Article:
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TRICARE Program; Clarification of Benefit Coverage of Durable Equipment and Ordering or Prescribing Durable Equipment; Clarification of Benefit Coverage of Assistive Technology Devices Under the Extended Care Health Option Program

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Start Preamble

AGENCY:

Office of the Secretary, DoD.

ACTION:

Final rule.

SUMMARY:

This final rule modifies the TRICARE regulation to add a definition of assistive technology (AT) devices for purposes of benefit coverage under the TRICARE Extended Care Health Option (ECHO) Program and to amend the definitions of durable equipment (DE) and durable medical equipment (DME) to better conform the language in the regulation to the statute. The final rule amends the language that specifically limits ordering or prescribing of DME to only a physician under the Basic Program, as this amendment will allow certain other TRICARE authorized individual professional providers, acting within the scope of their licensure, to order or prescribe DME. This final rule also incorporates a policy clarification relating to luxury, deluxe, or immaterial features of equipment or devices. That is, TRICARE cannot reimburse for the luxury, deluxe, or immaterial features of equipment or devices, but can reimburse for the base or basic equipment or device that meet the beneficiary's needs. Beneficiaries may choose to pay the provider for the luxury, deluxe, or immaterial features if they desire their equipment or device to have these “extra features.”

DATES:

This rule is effective January 30, 2015.

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FOR FURTHER INFORMATION CONTACT:

Gail L. Jones, (303) 676-3401.

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SUPPLEMENTARY INFORMATION:

I. Executive Summary

A. Purpose of the Final Rule

1. Coverage for DE, DME and AT Devices.

The National Defense Authorization Act for Fiscal Year 2002 revised the coverage of DE under TRICARE. Those revisions resulted in final amendments to the TRICARE regulation regarding the TRICARE Basic Program, effective December 13, 2004, as published in the Federal Register on October 12, 2004 (69 FR 60547), and regarding the TRICARE Extended Health Care Option (ECHO) Program, effective September 20, 2004, as published in the Federal Register on August 20, 2004 (69 FR 51559). The original implementing regulations made a potentially confusing technical distinction between “DE” and “DME”; that is, “DE” was defined as an item that did not qualify as “DME” that otherwise might be available under the TRICARE ECHO Program. This final rule provides clarification by correcting the definitions and adding a definition of AT devices, which conforms to existing policy covering devices not otherwise qualifying as DE.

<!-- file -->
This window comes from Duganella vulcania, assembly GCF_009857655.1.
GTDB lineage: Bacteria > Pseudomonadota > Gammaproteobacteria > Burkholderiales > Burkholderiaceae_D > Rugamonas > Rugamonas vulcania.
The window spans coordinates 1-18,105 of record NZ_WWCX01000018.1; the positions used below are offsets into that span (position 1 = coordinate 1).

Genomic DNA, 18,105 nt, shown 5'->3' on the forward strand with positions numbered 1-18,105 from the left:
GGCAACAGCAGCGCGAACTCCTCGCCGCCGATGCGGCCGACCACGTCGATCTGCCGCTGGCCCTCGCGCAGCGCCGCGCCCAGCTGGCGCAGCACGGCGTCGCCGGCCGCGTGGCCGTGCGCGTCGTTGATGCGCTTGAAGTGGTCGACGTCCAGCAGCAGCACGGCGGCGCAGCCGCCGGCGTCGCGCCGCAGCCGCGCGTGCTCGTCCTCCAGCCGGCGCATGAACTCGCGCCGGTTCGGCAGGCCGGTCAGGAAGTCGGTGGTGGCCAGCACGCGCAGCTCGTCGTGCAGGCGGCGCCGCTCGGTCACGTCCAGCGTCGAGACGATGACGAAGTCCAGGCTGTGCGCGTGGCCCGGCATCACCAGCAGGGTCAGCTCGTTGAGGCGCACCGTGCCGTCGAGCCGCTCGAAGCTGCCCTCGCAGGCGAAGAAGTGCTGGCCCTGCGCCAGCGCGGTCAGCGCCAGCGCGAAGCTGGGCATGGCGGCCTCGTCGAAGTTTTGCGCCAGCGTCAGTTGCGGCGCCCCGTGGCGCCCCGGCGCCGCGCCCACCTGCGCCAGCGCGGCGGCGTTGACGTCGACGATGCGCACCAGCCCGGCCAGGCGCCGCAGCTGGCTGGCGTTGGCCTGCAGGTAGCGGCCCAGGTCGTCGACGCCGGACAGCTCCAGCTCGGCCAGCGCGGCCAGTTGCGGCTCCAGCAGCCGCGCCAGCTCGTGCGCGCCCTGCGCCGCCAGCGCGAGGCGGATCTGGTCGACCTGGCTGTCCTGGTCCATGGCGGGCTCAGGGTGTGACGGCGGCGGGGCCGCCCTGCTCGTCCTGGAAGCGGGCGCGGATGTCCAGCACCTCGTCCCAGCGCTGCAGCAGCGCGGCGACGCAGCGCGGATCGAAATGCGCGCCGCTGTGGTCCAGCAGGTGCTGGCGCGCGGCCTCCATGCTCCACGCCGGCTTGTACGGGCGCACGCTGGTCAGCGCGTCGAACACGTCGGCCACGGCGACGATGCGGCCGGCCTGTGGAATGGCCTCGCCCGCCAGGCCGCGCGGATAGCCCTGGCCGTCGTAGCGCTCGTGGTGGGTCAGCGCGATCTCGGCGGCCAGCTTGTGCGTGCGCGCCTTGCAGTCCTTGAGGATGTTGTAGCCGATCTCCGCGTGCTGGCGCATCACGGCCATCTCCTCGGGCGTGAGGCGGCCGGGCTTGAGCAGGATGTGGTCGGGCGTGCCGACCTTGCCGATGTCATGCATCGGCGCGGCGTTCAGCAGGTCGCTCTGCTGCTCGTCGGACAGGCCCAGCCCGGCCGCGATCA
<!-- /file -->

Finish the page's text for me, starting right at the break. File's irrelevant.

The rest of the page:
2. Ordering and Prescribing DE and DME

The current regulation in § 199.4(d)(3)(ii)(A)(1) does not allow coverage of DME ordered by a TRICARE-authorized individual professional provider of care, with the exception of a doctor of medicine (MD) or a doctor of osteopathy (DO), even though it is permitted by his or her licensure. Paragraph (d)(3)(ii)(A)(1) specifically states, “Subject to the exceptions in paragraph (d)(3)(ii)(C) of this same section, only DME which is ordered by a physician for the specific use of the beneficiary shall be covered.” Paragraph (d)(1) also states that only a physician can order DME. This restriction causes two problems:

  • Certain other TRICARE authorized individual professional providers such as doctors of podiatric medicine (DPMs), doctors of optometry (ODs), doctors of dental surgery (DDSs), doctors of dental medicine (DMDs), certified nurse midwives (CNMs), certified nurse practitioners (CNPs), including certified clinical nurse specialists (CCNSs), certified registered nurse anesthetists (CRNAs), and certified psychiatric nurse specialists (CPNSs) cannot prescribe DME, even when acting within the scope of their licensure.
  • Beneficiaries cannot fill a prescription for DME prescribed by other non-physician professional providers, even when they act as a primary care provider, such as a CNP.

State governments generally regulate the licensure and practice of specific types of health care professionals, and DoD limits TRICARE benefit coverage to services and supplies furnished by otherwise authorized TRICARE individual professional providers performing within the scope of their state licenses or certifications. State scope of practice laws vary about the range of services and some include the authority to prescribe DME. DoD determines that it is unnecessarily restrictive to not cover DE (including DME) merely because it is ordered by an otherwise authorized non-physician allied health care professional and certain other authorized individual professional providers. Therefore, this final rule amends the regulation to allow TRICARE coverage of DE (except for cardiorespiratory monitor) when ordered by a physician, dentist, or any other TRICARE authorized non-physician allied health care professional. This includes CNMs, CNPs/CCNSs, CRNAs, CPNSs, and certified physician assistants (CPAs), and certain other TRICARE authorized individual professional providers, namely DPMs, ODs, DDSs, and DMDs, when acting within the scope of their state license or certificate.